Report written by Nora McCarthy. Data fact-checking by Cat Pisciotta. Proofreading by Angela Butel. A special thank you to readers who provided excellent guidance: Rachel Blustain, Josh Gupta-Kagan, Meredith Giovanelli, Steve Cohen, Mahima Golani, and all those who shared information and insights, especially Jey Rajaraman. 

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[1] The percent of investigations plus CARES cases that resulted in substantiated investigations in 2023 was 22.7%, according to ACS’ January 2024 Flash Report, p. 8, which means that, out of 52,873 investigations and CARES cases in 2023, 40,870 cases were not substantiated. CARES stands for “Collaborative Assessment, Response, Engagement & Support,” and is the name for NYC’s “alternate response” approach. CARES does not result in any determination, such as “indicated” or “unsubstantiated”; cases are simply closed. Requirements for conducting CARES assessments can be found in statute SSL §427-a and regulation 18 NYCRR §432.13. Case substantiation rates in New York City have decreased substantially since January 2022, both because of a new law raising the standard of evidence and because far more cases are now tracked to CARES.

[2] Using the national estimate of screened-out referrals and national estimates of total referrals in Child Maltreatment (p. 7 in the 2022 edition), the percent of referrals screened out was 50% in 2022, 49% in 2021, 47% in 2020, 46% in 2019 and 45% in 2018. Child Maltreatment is an annual report by the Children’s Bureau, an office of the federal Administration for Children and Families, that draws on federal National Child Abuse and Neglect Data System (NCANDS) data. More information on state statutes for report screening can be found in this resource from the Child Welfare Information Gateway. New York statutes appear consistent with most states' screening requirements.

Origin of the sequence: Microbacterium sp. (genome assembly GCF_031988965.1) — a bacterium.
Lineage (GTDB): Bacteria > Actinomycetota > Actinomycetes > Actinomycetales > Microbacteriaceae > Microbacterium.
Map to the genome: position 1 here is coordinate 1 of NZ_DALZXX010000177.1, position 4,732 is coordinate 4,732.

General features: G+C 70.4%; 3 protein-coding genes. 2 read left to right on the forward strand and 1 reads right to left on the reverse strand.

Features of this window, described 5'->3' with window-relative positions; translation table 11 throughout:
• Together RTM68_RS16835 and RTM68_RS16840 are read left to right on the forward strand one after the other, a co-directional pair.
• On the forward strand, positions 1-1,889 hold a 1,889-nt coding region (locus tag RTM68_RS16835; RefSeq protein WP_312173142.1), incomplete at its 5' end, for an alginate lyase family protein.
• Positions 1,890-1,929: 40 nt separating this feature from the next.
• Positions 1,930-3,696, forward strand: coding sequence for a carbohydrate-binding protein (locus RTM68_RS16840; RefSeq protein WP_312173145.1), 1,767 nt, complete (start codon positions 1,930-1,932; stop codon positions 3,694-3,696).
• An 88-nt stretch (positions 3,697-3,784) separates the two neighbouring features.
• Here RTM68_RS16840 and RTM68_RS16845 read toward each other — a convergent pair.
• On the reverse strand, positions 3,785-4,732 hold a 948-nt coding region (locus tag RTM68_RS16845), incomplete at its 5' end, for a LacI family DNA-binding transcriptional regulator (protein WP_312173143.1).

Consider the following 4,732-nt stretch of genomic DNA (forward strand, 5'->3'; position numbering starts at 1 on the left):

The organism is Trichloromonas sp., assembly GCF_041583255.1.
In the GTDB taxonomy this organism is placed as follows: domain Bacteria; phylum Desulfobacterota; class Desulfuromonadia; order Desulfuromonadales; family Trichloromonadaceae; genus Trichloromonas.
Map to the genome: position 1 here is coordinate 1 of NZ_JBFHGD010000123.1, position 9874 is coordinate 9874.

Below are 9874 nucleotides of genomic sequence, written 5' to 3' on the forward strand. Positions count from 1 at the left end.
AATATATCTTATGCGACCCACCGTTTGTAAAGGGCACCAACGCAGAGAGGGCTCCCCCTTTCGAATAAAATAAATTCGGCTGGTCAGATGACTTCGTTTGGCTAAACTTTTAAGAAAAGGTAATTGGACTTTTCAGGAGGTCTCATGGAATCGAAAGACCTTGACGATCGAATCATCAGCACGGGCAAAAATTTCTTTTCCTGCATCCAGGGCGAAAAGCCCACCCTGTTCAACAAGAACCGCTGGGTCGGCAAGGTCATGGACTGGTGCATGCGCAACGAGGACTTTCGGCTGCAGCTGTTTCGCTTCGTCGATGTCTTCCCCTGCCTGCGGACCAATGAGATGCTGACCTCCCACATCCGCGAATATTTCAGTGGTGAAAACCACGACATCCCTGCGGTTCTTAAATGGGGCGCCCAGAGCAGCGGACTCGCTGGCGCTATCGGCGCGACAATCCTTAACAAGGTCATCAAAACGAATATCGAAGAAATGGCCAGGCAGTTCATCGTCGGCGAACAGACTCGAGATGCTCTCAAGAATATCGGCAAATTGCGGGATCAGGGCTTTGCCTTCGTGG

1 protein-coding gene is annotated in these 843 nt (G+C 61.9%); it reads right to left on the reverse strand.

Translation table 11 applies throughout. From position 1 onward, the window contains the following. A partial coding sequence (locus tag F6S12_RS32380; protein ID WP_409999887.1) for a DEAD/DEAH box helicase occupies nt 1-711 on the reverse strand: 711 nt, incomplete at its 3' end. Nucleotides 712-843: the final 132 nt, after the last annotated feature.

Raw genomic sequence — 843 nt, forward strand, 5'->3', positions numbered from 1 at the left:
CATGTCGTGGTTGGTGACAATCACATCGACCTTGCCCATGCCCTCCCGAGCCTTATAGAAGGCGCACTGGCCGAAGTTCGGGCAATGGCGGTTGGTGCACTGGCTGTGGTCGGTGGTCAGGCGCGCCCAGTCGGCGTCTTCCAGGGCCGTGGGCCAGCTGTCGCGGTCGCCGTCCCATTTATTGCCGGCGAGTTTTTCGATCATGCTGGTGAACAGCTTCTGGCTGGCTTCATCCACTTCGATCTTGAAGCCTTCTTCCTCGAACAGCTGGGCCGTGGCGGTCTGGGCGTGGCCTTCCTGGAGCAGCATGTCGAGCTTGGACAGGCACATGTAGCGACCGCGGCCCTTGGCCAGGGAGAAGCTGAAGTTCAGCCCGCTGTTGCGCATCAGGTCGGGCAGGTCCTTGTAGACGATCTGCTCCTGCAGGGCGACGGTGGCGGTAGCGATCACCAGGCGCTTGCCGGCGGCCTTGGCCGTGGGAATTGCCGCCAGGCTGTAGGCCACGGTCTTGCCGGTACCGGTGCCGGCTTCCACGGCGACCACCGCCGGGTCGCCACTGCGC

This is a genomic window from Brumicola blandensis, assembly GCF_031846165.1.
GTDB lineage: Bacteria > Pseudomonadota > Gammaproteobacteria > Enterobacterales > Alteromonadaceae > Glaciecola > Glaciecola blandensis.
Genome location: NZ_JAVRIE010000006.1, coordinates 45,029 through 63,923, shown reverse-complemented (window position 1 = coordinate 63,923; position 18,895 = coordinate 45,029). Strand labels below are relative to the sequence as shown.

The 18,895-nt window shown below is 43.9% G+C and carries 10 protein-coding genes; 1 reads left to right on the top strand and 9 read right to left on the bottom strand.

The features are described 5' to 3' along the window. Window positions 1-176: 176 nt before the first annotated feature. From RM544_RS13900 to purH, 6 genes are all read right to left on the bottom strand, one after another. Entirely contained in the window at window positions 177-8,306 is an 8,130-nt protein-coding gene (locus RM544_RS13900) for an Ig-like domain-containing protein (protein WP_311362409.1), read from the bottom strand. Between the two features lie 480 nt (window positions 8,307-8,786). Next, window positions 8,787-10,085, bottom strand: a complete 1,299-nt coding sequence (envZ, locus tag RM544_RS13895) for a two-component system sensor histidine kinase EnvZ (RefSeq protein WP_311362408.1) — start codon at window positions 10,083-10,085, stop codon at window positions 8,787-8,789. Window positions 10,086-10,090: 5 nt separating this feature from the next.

[3] “Investigation Rate” and “Investigation” throughout this report are a shorthand referring to both investigations and “alternative response” cases, which are called CARES in NYC and Family Assessment Response (FAR) in the rest of New York state. In Child Maltreatment, these rates are reported together under the heading “Children Who Received an Investigation or Alternative Response.” Both investigations and alternate response cases involve Child Protective Services visits to the home, a safety and risk assessment, interviews with teachers, doctors, neighbors and others, and reviews of family health and educational records, with CARES cases in NYC in 2022 frequently lasting 40-60 days, similar to a 60-day investigation, according to ACS data.

[4] OCFS Acting Commissioner Suzanne Miles-Gustave said in testimony to an Assembly committee hearing on mandated reporting in September that OCFS is adding a second SCR site in Onondaga County, which is anticipated to increase the racial diversity of SCR staff.

[5] OCFS CPS Manual 2023, Chapter 3, p. A-6

[6] New Jersey, which also reports no screen-outs to NCANDS, does provide detailed monthly data on SCR call outcomes.

[7] OCFS data obtained by NYC Family Policy Project through a FOIL request shows that, in addition to “non-reports,” the SCR received the following numbers of “information and referral” calls: 23,890 in 2018; 29,892 in 2019; 28,940 in 2020; 31,811 in 2021; and 33,791 in 2022.

[8] See Child Maltreatment 2022, p. 13. This number varies very little 2018-2022.

[9] A 2023 audit by the State Comptroller found that “closure codes for non-report calls could more accurately reflect the nature of closure and why the call did not result in a report,” and OCFS responded that it will add the following codes: 1) disconnected before providing adequate information; 2) Information Technology issues; 3) Caller was interrupted and will call back; 4) Law enforcement referral processed; 5) Completed in backup system.

[10] NYC had 52,873 investigations and CARES cases combined in 2023, compared to 57,148 in 2019, according to ACS Flash Reports, representing a 7% reduction.

[11] Educational neglect accounted for only 3% of allegations in 2023 and anonymous reporters accounted for only 4% of all callers, according to ACS Flash Reports.

[12] According to the ACS School-Based Early Support concept paper, of cases opened in the first half of 2022 that stemmed from allegations made by education personnel, 85% were unfounded or were diverted to CARES, compared to 79% of cases called in by all reporter types.